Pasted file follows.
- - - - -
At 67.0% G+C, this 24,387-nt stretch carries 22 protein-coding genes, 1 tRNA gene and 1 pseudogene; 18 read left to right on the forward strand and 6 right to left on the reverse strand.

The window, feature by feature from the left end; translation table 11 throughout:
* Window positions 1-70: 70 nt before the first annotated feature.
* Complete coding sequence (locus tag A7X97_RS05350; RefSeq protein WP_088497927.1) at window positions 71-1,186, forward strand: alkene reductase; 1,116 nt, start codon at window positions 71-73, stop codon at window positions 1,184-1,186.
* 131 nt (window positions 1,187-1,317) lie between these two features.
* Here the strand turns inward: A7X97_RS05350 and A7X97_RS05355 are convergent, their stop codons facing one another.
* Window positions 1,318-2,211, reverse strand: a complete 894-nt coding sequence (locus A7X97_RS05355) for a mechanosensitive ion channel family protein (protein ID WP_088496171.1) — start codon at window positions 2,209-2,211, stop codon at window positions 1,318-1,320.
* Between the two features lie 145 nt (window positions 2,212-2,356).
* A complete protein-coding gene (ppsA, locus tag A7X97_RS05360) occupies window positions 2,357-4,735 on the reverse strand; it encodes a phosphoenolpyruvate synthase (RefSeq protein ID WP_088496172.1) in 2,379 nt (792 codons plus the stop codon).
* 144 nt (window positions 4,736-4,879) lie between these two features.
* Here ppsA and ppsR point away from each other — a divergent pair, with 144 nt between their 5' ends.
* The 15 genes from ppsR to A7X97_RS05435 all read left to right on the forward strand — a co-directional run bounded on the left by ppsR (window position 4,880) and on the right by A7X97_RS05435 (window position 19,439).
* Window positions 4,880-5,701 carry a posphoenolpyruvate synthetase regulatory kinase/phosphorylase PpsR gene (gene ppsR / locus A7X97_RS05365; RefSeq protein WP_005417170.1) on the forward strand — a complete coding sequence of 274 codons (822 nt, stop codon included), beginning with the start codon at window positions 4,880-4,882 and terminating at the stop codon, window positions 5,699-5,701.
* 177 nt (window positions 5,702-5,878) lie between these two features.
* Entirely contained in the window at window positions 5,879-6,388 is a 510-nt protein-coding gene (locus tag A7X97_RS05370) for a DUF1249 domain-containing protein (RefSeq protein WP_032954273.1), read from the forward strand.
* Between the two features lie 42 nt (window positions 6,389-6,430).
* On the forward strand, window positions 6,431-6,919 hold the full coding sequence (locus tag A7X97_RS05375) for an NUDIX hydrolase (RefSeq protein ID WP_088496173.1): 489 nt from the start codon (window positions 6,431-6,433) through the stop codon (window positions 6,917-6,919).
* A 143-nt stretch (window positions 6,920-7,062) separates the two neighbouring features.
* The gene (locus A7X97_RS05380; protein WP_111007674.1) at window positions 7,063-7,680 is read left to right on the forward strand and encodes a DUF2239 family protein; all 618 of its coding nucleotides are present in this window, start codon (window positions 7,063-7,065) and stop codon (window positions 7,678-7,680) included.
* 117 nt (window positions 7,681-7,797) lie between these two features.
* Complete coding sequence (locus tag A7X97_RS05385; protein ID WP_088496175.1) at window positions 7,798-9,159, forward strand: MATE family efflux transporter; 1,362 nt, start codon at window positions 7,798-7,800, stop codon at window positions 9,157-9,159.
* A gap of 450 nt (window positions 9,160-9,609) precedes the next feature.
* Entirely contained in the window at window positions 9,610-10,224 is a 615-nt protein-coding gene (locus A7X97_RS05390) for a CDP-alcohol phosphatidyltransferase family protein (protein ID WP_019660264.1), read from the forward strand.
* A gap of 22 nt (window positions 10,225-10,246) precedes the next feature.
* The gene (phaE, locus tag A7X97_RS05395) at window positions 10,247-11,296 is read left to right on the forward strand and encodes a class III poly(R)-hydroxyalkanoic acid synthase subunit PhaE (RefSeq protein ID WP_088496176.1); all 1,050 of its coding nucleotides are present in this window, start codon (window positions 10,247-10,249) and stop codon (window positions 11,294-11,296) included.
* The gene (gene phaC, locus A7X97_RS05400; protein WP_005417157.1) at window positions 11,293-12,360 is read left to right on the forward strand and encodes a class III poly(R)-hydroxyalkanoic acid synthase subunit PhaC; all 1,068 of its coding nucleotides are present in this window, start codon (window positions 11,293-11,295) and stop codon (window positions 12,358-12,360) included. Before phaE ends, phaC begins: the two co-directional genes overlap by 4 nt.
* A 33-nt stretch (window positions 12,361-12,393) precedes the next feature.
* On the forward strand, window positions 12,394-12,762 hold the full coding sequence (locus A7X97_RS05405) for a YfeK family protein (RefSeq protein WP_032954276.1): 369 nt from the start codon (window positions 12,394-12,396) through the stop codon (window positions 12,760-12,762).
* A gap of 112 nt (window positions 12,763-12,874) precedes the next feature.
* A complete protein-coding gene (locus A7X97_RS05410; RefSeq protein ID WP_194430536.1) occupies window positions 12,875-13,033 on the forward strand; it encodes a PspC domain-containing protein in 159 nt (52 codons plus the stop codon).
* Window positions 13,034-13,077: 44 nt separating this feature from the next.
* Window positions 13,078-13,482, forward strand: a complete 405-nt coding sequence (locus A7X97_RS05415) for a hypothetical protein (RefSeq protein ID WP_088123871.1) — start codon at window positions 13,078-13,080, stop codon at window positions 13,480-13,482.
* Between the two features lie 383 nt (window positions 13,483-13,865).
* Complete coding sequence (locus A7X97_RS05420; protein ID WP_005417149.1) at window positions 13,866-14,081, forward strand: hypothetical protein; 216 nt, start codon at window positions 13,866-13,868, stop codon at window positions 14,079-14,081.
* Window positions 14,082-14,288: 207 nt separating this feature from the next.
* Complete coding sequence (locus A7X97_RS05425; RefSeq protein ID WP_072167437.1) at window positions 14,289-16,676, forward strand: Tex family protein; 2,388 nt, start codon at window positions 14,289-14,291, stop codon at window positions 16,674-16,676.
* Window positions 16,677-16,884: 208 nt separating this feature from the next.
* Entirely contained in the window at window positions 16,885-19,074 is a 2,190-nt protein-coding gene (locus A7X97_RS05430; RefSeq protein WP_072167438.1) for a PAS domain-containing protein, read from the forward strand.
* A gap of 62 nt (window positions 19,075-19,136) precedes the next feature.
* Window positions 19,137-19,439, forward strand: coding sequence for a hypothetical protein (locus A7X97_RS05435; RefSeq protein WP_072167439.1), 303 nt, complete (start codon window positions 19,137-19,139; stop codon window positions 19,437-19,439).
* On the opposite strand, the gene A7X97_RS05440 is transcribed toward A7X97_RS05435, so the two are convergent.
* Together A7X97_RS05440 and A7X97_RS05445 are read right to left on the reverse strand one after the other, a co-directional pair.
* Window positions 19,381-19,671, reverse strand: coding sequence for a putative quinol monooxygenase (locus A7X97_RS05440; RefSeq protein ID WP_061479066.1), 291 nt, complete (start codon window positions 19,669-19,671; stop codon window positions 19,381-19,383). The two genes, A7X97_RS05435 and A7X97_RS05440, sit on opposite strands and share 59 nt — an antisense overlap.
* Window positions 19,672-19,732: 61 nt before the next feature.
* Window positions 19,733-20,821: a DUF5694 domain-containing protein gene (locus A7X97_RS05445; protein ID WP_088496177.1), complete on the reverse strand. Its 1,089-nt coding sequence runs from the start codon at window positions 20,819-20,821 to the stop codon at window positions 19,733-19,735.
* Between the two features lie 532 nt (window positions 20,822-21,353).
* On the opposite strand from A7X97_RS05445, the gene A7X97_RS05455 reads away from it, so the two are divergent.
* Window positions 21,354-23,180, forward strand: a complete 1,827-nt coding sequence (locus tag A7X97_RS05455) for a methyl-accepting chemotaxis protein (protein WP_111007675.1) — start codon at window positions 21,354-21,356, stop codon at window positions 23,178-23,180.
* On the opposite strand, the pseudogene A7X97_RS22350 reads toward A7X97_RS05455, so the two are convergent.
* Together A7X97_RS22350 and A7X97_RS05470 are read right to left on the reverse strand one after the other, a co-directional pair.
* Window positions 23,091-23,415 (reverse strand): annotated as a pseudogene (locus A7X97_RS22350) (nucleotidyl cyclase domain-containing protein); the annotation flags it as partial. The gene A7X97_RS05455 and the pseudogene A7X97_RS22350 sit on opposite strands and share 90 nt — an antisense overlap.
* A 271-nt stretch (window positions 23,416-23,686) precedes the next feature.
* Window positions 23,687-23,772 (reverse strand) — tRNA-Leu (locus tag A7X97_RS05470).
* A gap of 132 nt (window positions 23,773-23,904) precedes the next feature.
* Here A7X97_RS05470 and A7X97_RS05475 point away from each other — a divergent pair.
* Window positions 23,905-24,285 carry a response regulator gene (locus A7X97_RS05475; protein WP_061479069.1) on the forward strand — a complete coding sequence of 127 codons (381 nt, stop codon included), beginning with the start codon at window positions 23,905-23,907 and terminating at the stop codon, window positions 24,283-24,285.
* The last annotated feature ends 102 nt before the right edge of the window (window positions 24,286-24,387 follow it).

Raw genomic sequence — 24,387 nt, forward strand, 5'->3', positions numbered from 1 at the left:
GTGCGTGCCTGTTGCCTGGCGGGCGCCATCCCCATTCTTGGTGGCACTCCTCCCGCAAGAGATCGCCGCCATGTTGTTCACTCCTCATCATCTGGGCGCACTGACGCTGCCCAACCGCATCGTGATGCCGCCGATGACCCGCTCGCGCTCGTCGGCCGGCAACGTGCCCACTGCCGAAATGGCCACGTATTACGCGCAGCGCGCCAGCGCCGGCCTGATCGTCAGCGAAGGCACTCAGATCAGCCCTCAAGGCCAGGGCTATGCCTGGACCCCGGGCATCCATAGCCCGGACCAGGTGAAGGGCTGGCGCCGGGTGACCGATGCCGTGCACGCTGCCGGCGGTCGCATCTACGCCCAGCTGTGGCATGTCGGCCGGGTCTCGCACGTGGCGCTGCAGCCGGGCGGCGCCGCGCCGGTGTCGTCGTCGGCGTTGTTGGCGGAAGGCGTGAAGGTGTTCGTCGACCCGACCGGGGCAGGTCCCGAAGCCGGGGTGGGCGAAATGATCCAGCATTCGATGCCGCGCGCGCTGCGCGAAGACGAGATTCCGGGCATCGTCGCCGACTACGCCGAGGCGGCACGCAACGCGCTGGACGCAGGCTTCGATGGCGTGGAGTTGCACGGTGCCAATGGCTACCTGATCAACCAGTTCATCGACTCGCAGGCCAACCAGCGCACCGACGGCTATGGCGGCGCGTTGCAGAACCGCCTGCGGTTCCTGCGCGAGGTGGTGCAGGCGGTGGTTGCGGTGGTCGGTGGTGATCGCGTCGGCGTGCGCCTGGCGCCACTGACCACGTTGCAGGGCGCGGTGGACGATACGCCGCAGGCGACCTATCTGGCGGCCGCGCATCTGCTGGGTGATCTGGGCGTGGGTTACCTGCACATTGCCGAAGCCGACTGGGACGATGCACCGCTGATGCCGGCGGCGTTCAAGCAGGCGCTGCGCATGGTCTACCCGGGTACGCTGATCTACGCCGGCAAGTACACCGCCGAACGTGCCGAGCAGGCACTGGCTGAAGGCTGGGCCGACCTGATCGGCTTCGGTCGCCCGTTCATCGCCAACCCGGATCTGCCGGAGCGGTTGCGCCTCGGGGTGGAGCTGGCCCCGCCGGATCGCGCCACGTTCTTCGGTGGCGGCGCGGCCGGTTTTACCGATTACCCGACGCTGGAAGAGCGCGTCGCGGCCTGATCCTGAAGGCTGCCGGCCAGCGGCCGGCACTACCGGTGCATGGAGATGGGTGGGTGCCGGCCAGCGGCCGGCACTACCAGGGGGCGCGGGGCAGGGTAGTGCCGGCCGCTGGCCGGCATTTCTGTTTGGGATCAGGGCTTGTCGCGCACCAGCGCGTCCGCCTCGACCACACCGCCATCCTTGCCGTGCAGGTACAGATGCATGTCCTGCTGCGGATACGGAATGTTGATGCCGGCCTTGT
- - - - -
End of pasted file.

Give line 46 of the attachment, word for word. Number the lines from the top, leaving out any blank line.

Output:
* Between the two features lie 532 nt (window positions 20,822-21,353).